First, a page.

Talking About Race is for White People, Too

For people of color in the United States, being conscious of one’s racial identity isn’t an option. White folks, on the other hand, have made up the majority of the population for centuries. As a result, we often view ourselves as a sort of default population whose race is insignificant–almost as if we have no race at all.

In the past few decades, increased diversity has changed that–and the Census bureau estimates that America will become a majority-minority country within the next 30 years. In no way does this news pose any tangible threat to white America, but many fear it anyway. In fact, researchers have found that white people who become more aware of demographic shifts tend to adopt more racist attitudes.

And when white people begin to feel threatened by the prospect of increasing diversity, they turn to reactionary public figures like Alex Jones and Milo Yiannopoulos, who feed them toxic false narratives insisting they are under attack. This kind of fear has fueled the rise of the alt-right and paved the way for people like President Trump to bring outright racism back into the mainstream.

It’s clear that those of us who value racial justice–or at the very least, oppose blatant bigotry–outnumber the white guys marching with tiki torches, but more moderate white folks have made a crucial mistake that opens the door for the alt-right: not talking about whiteness.

There are a lot of reasons why white people don’t talk much about race. Some prefer to feign color blindness, while others may be uncomfortable confronting the privileges that come with being white. Many seem to view talking about race as some sort of taboo, and do their best to avoid it altogether. Between this reluctance to even invoke the concept of whiteness and the way the American definition of “white” has strategically expanded over time to keep a racial majority, white people as a collective don’t really have a racial identity–the entire consciousness of being white centers on being the majority group.

Avoiding the topic of race may seem to many like the safe route–but it’s extremely dangerous, because it has allowed alarmists and extremists to dictate the narrative on whiteness. As a result, far too many white Americans have embraced the racism and xenophobia of the alt-right in their search for a cultural identity and an outlet for their subconscious fears.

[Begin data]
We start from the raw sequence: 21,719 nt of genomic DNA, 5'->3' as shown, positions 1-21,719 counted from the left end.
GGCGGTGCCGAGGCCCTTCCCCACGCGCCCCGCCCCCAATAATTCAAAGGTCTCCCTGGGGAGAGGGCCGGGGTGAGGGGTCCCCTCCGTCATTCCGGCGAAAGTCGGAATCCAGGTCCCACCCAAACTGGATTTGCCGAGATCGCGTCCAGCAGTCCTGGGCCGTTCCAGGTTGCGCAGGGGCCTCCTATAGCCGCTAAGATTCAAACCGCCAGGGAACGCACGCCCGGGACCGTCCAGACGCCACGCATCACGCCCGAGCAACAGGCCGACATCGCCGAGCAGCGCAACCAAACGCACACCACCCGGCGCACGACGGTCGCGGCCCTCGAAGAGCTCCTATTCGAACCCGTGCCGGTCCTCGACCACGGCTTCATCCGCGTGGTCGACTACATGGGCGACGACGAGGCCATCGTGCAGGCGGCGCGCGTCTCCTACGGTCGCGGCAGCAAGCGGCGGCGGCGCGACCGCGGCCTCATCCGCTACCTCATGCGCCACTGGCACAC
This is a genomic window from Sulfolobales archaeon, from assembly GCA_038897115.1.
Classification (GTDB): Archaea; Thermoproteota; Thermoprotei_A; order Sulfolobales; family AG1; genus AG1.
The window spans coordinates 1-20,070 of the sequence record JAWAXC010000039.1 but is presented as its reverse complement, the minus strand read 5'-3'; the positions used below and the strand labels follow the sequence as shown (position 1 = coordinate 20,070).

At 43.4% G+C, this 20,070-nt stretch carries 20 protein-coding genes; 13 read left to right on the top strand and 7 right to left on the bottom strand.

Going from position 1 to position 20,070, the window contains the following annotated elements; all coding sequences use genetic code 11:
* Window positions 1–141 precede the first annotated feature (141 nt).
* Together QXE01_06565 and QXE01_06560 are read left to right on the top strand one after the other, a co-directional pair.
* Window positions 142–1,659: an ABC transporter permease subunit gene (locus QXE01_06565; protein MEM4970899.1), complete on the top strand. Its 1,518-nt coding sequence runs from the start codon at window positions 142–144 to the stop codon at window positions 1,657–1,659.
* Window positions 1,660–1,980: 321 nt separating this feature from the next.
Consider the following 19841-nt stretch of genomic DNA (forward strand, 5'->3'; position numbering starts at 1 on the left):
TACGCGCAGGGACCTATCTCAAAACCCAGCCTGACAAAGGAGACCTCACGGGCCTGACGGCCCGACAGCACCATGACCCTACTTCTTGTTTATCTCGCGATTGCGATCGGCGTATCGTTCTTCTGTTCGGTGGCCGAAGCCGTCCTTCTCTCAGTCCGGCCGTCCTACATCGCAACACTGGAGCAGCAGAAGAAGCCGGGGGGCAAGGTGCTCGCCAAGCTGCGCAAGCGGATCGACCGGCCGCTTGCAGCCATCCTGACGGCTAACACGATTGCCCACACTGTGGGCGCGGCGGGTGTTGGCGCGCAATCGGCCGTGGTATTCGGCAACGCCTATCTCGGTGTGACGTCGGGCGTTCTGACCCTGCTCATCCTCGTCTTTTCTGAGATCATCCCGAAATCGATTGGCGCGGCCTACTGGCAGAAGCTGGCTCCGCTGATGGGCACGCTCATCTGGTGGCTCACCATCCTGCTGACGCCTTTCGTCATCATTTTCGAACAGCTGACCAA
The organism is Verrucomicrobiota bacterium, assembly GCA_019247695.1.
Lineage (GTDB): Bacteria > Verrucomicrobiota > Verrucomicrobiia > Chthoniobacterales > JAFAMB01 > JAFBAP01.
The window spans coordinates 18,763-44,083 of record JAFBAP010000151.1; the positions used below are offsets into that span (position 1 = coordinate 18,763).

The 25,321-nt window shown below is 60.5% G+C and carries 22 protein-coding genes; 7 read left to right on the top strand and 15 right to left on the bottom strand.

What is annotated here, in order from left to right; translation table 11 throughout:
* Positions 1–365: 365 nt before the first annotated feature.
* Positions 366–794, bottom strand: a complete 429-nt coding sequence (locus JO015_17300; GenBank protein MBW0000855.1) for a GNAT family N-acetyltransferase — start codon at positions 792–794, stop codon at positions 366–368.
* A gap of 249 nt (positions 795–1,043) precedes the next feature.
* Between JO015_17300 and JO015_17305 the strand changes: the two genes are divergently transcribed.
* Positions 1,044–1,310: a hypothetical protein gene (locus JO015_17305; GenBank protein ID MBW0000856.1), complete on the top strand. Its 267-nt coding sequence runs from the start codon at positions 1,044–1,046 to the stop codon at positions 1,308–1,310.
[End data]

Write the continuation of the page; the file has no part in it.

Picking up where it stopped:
As progressives, and as white folks disheartened by the rise of white nationalism, we have to do better. Of course, discussing the very real problems of institutional racism and the many ways in which racially marginalized communities continue to suffer is crucial–but we also need to find a better way to talk about what it means to be white.

However unfounded a fear of diversity might be, it has permeated the consciousness of white America and continues to encourage more extreme forms of racial resentment and violence–and we all have a vested interest in reaching disaffected white people before they buy into white nationalist calls for alarm.

Those of us who want to dismantle white supremacy need to set an example of how to have conversations about race by talking openly–both in public and with our friends and family–about issues like white privilege, the legacy of racism, and how diversity makes us all stronger. We need to address our own internal biases, encourage people to confront their race-related fears head-on, and unpack why so many people feel threatened by demographic change. Talking about race isn’t just a task for racially marginalized groups–it’s for all of us.

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